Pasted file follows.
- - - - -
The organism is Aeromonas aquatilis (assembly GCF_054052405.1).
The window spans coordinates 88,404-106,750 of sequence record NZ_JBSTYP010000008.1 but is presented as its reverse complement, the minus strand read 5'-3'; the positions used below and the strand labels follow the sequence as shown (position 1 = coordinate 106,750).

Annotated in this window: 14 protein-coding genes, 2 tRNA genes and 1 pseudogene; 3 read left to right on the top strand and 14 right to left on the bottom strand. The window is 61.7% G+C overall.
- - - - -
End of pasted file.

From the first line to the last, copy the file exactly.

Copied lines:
The organism is Aeromonas aquatilis (assembly GCF_054052405.1).
The window spans coordinates 88,404-106,750 of sequence record NZ_JBSTYP010000008.1 but is presented as its reverse complement, the minus strand read 5'-3'; the positions used below and the strand labels follow the sequence as shown (position 1 = coordinate 106,750).

Annotated in this window: 14 protein-coding genes, 2 tRNA genes and 1 pseudogene; 3 read left to right on the top strand and 14 right to left on the bottom strand. The window is 61.7% G+C overall.